I can employ myself in Cambridge very pleasantly in the mornings. Are there not libraries, halls, colleges, books, pictures, statues?
To Coleridge (Nov. 4, 1802):
If you find the Miltons in certain parts dirtied and soiled with a crumb of right Gloucester blacked in the candle (my usual supper), or peradventure a stray ash of tobacco wafted into the crevices, look to that passage more especially: depend upon it, it contains good matter.
To Manning (1803, of the Parisians):
Are the women all painted, and the men all monkeys?
To Manning (1803):
You are Frenchified. Both your tastes and morals are corrupt and perverted.
To Wordsworth (Oct. 13, 1804):
I am not plethorically abounding in cash at this present.
To Manning (Feb. 26, 1808):
Why, in general (here I suppose you to ask a question) my spirits are pretty good, but I have my depressions, black as a smith's beard, Vulcanic, Stygian.
To Manning (March 28, 1809):
What a dislocation of comfort is comprised in that word "moving"! Such a heap of little nasty things, after you think all is got into the cart: old dredging-boxes, worn-out brushes, gallipots, vials, things that it is impossible the most necessitous person can ever want, but which the women, who preside on these occasions, will not leave behind if it was to save your soul; they'd keep the cart ten minutes to stow in dirty pipes and broken matches, to show their economy. Then you can find nothing you want for many days after you get into your new lodgings. You must comb your hair with your fingers, wash your hands without soap, go about in dirty gaiters. Was I Diogenes, I would not move out of a kilderkin into a hogshead, though the first had had nothing but small beer in it, and the second reeked claret.
To Manning (Jan. 2, 1810):
I have made a little scale, supposing myself to receive the following various accessions of dignity from the king, who is the fountain of honour—As at first, 1, Mr. C. Lamb; 2, C. Lamb, Esq.; 3, Sir C. Lamb, Bart.; 4, Baron Lamb of Stamford; 5, Viscount Lamb; 6, Earl Lamb; 7, Marquis Lamb; 8, Duke Lamb. It would look like quibbling to carry it on further...I have sometimes in my dreams imagined myself still advancing, as 9th, King Lamb; 10th, Emperor Lamb; 11th, Pope Innocent, higher than which is nothing but the Lamb of God.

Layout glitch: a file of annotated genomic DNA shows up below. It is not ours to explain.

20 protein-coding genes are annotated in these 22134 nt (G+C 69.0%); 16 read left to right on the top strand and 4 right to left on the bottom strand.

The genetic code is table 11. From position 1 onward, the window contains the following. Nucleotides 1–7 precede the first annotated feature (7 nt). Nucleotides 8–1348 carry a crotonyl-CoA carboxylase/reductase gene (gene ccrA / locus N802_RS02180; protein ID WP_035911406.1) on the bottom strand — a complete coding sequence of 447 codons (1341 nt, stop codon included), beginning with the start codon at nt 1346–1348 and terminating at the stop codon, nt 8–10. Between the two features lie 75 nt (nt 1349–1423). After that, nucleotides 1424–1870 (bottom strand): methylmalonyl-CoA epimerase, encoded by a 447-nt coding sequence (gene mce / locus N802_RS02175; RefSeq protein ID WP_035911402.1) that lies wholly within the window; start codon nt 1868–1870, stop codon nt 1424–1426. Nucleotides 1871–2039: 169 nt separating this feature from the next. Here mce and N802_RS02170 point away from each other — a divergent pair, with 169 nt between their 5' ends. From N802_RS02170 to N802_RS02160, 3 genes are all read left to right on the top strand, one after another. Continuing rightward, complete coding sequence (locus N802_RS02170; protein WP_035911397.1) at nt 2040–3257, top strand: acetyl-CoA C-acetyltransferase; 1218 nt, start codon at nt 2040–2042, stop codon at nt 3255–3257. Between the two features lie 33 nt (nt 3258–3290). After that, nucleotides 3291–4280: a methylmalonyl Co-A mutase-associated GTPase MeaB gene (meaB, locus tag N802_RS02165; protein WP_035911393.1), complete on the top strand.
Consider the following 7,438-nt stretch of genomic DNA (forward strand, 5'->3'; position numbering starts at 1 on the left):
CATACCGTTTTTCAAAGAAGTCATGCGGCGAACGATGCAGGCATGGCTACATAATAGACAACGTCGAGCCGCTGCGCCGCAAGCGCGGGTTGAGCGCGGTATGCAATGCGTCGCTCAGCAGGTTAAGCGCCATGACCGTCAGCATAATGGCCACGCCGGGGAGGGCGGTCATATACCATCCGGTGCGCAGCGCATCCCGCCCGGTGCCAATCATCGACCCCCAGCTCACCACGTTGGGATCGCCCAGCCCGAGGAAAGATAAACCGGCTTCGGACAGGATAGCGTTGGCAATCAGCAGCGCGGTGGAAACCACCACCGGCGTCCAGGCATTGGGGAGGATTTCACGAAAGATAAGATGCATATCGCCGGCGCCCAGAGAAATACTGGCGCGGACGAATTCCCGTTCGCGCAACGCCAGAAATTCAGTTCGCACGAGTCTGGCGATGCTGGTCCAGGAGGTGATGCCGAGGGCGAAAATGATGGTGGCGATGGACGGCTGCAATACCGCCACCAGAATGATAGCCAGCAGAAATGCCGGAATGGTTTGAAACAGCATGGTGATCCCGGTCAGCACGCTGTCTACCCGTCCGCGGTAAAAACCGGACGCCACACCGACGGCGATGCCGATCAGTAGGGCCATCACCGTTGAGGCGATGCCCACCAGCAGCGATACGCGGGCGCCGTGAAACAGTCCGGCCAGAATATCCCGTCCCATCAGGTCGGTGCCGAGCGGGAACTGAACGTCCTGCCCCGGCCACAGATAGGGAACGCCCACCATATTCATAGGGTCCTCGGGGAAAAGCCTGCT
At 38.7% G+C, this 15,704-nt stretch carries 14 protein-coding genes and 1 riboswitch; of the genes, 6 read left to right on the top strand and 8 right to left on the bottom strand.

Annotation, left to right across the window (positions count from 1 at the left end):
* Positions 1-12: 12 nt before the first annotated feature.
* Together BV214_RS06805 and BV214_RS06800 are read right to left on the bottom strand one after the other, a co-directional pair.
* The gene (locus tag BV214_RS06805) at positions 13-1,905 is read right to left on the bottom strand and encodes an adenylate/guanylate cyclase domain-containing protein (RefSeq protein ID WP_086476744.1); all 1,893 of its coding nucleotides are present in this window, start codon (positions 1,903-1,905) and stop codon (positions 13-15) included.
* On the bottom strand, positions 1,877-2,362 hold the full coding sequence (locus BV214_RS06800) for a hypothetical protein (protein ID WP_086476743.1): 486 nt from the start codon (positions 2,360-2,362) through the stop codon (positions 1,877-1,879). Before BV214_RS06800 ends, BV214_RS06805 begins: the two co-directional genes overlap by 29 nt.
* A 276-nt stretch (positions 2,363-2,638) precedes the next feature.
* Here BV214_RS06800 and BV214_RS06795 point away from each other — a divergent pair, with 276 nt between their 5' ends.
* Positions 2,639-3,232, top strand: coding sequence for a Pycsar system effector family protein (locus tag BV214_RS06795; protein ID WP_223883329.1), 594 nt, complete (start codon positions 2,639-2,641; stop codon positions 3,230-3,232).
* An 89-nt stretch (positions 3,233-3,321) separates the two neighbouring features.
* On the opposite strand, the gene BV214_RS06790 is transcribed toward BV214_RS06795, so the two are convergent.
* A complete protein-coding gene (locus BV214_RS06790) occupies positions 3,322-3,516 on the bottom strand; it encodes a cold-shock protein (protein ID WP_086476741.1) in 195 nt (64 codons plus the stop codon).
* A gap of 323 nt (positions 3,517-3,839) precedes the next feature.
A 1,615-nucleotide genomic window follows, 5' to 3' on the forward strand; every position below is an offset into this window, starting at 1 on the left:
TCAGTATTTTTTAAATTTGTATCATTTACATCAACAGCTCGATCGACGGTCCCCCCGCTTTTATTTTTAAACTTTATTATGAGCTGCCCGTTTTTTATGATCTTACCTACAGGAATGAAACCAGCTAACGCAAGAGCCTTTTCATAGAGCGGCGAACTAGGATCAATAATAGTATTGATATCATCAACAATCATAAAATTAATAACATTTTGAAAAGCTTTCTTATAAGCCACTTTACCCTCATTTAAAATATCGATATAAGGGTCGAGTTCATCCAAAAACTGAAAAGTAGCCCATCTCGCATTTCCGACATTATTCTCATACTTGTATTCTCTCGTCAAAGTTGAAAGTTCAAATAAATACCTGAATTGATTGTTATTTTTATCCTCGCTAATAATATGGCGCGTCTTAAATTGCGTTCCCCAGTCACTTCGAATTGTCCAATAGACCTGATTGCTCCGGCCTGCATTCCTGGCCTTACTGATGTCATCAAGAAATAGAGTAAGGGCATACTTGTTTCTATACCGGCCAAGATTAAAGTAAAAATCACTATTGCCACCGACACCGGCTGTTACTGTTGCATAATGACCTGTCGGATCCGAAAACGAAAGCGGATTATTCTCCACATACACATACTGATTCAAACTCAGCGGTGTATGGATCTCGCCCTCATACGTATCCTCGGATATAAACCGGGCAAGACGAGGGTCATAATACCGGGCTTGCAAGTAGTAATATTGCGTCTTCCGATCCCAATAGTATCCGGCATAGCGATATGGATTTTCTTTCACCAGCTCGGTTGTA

To Basil Montagu (July 12, 1810):
Travelling is not good for us—we travel so seldom. If the Sun be Hell, it is not for the fire, but for the sempiternal motion of that miserable Body of Light. How much more dignified leisure hath a mussel glued to his unpassable rocky limit, two inch square!
To William Godwin (n.d.):
I hate the pedantry of expressing that in another language which we have sufficient terms for in our own.
To Wordsworth (1815):
Confusion blast all mercantile transactions, all traffic, exchange of commodities, intercourse between nations, all the consequent civilization and wealth and amity and link of society, and getting rid of prejudices, and knowlege of the face of the globe; and rot the very firs of the forest that look so romantic alive, and die into desks.
To Wordsworth (Aug. 9, 1815):
What any man can write, surely I may read.
To Wordsworth (April 9, 1816):
Nature, who conducts every creature by instinct to its best end, has skilfully directed C. to take up his abode at a Chemist's Laboratory in Norfolk Street. She might as well have sent a Helluo Librorum for cure to the Vatican.
To Wordsworth (April 26, 1816):
Izaak Walton hallows any page in which his reverend name appears.
To the Kenneys (Oct. 1816):
Lord, what things you see that travel! I dare say the people are all French wherever you go. What an overwhelming effect that must have! I have stood one of 'em at a time, but two I generally found overpowering, I used to cut and run; but, then, in their own vineyards may be they are endurable enough.
To Mrs. Wordsworth (Feb. 18, 1818):
O the pleasure of eating alone!—eating my dinner alone! let me think of it....I am never C.L. but always C.L. and Co.
To Mrs. Wordsworth (Feb. 18, 1818):
I was deceived in the length to which Heads of offices, those true Liberty haters, can go. They are the tyrants, not Ferdinand, nor Nero—by a decree past this week, they have abridged us of the immemorially observed custom of going at one o'clock of a Saturday, the little shadow of a holiday left us. Blast them.